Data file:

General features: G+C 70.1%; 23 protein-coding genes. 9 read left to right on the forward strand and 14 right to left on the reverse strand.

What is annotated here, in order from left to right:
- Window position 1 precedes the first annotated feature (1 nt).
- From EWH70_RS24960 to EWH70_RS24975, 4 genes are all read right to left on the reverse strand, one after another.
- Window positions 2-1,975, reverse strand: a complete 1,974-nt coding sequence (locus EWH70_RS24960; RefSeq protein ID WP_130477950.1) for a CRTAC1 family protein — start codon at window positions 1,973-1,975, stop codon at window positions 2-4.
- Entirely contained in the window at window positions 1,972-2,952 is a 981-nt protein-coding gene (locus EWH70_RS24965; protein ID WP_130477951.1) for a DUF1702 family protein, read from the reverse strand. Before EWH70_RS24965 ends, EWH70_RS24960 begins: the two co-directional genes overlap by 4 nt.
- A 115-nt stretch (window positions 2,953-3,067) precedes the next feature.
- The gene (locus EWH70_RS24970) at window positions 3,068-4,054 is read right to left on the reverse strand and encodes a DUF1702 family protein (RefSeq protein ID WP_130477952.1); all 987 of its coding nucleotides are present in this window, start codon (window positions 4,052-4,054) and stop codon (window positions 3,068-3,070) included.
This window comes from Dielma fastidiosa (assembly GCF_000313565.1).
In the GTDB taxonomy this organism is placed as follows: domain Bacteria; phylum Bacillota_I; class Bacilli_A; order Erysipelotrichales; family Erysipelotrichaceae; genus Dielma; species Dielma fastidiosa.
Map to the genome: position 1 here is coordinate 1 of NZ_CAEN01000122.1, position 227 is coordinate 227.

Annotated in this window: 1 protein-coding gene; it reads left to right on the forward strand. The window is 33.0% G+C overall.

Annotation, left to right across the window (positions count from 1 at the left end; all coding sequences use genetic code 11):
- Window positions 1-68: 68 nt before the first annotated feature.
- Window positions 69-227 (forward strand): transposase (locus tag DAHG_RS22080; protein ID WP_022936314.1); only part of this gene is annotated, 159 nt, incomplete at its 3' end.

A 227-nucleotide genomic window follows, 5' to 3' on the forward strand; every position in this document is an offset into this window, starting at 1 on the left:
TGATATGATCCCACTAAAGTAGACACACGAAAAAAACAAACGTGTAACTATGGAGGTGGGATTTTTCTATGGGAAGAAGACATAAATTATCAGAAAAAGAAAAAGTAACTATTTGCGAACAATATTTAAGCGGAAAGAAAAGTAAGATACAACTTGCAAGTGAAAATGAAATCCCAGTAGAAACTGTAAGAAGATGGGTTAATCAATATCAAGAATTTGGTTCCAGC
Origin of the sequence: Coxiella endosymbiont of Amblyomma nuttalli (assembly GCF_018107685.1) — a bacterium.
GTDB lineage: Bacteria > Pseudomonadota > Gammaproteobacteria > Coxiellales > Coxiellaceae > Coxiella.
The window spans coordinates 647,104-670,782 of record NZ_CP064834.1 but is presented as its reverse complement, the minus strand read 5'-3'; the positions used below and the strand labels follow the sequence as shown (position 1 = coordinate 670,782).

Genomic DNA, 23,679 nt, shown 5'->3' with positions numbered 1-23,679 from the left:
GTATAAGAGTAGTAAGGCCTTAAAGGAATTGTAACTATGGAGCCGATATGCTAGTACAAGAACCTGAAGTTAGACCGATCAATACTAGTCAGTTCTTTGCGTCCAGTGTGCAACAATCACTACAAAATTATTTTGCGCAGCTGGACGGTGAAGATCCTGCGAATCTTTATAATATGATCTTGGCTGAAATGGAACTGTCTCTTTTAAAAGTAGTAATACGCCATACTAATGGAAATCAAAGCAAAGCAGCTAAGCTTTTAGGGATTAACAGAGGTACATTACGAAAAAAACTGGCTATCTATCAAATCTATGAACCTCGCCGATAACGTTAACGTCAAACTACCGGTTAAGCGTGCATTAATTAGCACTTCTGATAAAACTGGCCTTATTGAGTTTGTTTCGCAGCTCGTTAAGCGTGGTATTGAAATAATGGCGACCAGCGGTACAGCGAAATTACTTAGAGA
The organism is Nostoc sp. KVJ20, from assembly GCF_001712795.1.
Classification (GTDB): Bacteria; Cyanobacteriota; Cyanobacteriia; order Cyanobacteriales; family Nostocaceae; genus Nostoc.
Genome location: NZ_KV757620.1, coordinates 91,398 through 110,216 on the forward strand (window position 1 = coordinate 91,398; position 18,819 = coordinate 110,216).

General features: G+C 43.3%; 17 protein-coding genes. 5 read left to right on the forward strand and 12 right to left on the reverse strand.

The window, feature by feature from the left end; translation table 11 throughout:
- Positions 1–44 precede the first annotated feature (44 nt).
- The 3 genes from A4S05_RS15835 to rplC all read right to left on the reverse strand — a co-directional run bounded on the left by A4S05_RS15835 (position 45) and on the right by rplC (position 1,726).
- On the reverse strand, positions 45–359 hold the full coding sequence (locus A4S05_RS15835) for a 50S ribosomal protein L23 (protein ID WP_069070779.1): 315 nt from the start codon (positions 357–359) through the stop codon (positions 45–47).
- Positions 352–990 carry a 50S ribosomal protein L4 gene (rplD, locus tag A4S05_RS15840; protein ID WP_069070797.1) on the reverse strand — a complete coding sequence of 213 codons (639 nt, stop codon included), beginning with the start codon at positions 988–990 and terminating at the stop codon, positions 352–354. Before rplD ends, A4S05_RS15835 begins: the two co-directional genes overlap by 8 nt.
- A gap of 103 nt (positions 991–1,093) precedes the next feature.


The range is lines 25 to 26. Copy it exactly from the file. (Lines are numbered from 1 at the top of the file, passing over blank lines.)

Genome location: NZ_KV757620.1, coordinates 91,398 through 110,216 on the forward strand (window position 1 = coordinate 91,398; position 18,819 = coordinate 110,216).

General features: G+C 43.3%; 17 protein-coding genes. 5 read left to right on the forward strand and 12 right to left on the reverse strand.